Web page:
Tags: ISIS/Islamic State | Syria | refugees | syria | jihadists | michael mccaul | terrorists

US to Take In Thousands of Syrian Refugees

US to Take In Thousands of Syrian Refugees
(Sedat Suna/EPA/Landov)

By    |   Wednesday, 18 February 2015 11:19 AM

The United States is expected to quadruple the number of Syrian refugees it will admit into the country this year or next, as part of refugee program set up by the Obama administration.

"The United States has admitted 524 Syrians since 2011. We’re likely to admit 1,000 to 2,000 Syrian refugees for permanent resettlement in Fiscal Year 2015 and a somewhat higher number, though still in the low thousands, in Fiscal Year 2016," State Department spokeswoman Jen Psaki said on Friday, CNSNews is reporting.

However, there is a concern among Republicans in the House that these Syrian refugees will merely become a "a federally funded jihadi pipeline" for Islamic State (ISIS) operatives to take advantage of, said Texas Republican Rep. Michael McCaul, who is also chairman of the House Homeland Security Committee.

Psaki said that when it comes to refugees, national security "is absolutely a priority," which is one of the reasons "why the process can take months, if not longer."

The United States plans to admit 70,000 refugees in total during fiscal year 2015, which for the federal government began in October and runs through September.

"We have a lot of experience with this with Afghanistan, with Iraq, with Somalia, and other places where the United States has taken refugees from," Psaki said.

"Refugees are the most carefully vetted of all travelers to the United States," she added.

According to the State Department spokeswoman, "every refugee under consideration for admission to the United States undergoes the same intensive security screening involving multiple federal intelligence, security, and law enforcement agencies.

"This process includes a lengthy overseas in-person refugee determination and security screening interview conducted by ... specially trained DHS officers," she said.

Psaki said that there are only "two incidents," in which "two Iraqis" who were connected with al-Qaida in Iraq were brought to Kentucky and were allegedly caught trying to send weapons and money to the terrorist group.

After that incident, Psaki said that the State Department included "additional measures [which] were activated as a result of evidence that came in" about those two Iraqis, which "are now applied to all refugees."

McCaul said during a Feb. 11 Homeland Security Committee hearing that he sent a letter to National Security Adviser Susan Rice addressing concerns he has about the Syrian refugees.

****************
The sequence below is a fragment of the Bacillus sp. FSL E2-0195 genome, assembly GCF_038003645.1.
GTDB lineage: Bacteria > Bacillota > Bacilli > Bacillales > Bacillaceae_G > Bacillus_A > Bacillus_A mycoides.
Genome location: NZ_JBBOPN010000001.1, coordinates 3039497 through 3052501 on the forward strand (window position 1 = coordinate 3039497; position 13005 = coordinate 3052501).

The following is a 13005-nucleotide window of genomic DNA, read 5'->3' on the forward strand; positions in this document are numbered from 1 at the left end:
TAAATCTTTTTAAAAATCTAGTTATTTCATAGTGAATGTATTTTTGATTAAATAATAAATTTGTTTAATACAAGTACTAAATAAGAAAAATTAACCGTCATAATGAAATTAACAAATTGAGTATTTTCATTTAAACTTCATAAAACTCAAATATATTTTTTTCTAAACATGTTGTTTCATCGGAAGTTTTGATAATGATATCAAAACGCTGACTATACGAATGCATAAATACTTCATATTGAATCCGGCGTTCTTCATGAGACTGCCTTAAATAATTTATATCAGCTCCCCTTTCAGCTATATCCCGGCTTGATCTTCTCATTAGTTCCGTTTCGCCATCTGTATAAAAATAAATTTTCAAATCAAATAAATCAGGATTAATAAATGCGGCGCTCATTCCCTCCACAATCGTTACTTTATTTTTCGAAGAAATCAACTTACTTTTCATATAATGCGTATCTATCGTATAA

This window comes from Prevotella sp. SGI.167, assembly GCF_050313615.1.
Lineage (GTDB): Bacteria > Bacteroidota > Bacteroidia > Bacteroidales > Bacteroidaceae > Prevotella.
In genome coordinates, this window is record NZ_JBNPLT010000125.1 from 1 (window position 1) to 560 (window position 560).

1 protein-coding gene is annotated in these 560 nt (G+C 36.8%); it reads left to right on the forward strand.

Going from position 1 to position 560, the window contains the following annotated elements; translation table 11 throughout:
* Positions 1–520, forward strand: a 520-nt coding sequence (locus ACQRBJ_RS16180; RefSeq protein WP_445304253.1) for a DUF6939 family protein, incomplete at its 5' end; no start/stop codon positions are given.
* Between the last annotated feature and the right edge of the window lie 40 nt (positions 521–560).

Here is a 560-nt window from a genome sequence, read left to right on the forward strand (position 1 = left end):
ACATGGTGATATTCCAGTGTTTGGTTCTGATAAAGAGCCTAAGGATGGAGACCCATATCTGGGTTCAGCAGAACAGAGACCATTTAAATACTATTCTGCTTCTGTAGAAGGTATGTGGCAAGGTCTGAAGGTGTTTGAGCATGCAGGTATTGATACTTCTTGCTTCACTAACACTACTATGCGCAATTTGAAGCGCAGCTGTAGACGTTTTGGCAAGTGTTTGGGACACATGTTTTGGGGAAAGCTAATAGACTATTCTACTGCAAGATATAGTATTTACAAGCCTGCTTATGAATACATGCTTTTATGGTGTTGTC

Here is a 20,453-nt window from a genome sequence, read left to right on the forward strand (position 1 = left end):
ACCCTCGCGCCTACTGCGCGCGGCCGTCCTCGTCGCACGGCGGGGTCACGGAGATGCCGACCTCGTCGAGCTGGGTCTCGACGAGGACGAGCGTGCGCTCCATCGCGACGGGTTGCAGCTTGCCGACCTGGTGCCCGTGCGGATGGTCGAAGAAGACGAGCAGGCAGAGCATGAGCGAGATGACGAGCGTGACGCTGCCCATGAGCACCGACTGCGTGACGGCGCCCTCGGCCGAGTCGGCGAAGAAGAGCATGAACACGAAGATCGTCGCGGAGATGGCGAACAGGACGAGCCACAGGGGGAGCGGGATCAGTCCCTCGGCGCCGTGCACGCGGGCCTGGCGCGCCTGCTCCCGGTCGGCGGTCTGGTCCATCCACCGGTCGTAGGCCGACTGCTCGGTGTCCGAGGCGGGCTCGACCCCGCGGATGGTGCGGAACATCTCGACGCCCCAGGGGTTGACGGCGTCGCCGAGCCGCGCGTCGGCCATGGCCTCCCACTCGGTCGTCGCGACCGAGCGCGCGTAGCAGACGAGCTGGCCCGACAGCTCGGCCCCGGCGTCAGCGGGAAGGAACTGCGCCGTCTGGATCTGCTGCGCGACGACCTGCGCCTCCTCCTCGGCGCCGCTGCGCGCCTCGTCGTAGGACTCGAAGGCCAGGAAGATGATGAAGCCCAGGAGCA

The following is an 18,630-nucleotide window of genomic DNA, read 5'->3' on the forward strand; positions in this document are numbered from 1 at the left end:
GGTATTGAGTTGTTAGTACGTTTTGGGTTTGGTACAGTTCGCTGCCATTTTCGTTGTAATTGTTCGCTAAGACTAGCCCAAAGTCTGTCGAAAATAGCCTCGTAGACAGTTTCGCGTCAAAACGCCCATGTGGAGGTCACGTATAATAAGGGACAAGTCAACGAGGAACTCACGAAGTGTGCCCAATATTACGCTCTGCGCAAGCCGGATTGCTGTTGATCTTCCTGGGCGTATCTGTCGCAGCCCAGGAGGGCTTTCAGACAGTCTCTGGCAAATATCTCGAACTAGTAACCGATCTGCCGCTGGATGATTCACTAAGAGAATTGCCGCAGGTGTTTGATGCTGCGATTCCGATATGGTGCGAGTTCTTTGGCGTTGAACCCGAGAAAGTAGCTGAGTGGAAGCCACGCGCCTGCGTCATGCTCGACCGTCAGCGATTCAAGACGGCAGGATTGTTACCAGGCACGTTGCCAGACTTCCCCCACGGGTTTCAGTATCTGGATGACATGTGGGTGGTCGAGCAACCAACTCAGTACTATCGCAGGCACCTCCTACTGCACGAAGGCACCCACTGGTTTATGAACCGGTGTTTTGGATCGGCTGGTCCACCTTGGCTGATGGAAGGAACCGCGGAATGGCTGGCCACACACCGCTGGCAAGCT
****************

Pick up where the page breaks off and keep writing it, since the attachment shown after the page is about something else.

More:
"I've been over there and I've seen them. Yeah, most of them are women and children, but there are male actors that concern me," the Texas Republican said.

"I think this would be a huge mistake if we bring in these (refugees) into the United States that could potentially be radicalized … We're not only trying to keep these guys, the foreign fighters, out, but under this would be a — a federally sanctioned welcome party, if you will, to potential terrorists in the United States," he said.

Nicholas Rasmussen, director of the National Counterterrorism Center, told the committee that while there is a rigorous vetting process that refugees must undergo, that the refugees from Syria are "clearly a population of concern."

Michael Steinbach, assistant director of the Federal Bureau of Investigation, told the committee that the concern with the Syrian refugees is a lack of intelligence and information to do a proper vetting.

"The difference is, in Iraq, we were there on the ground collecting, so we had databases to use," Steinbach said.

"The concern is in Syria, the lack of our footprint on the ground in Syria, that the databases won't have the information we need," he said. "You are talking about a country that is a failed state, that does not have any infrastructure so to speak." 

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The United States is expected to quadruple the number of Syrian refugees it will admit into the country this year or next, as part of refugee program set up by the Obama administration.
refugees, syria, jihadists, michael mccaul, terrorists
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2015-19-18
Wednesday, 18 February 2015 11:19 AM
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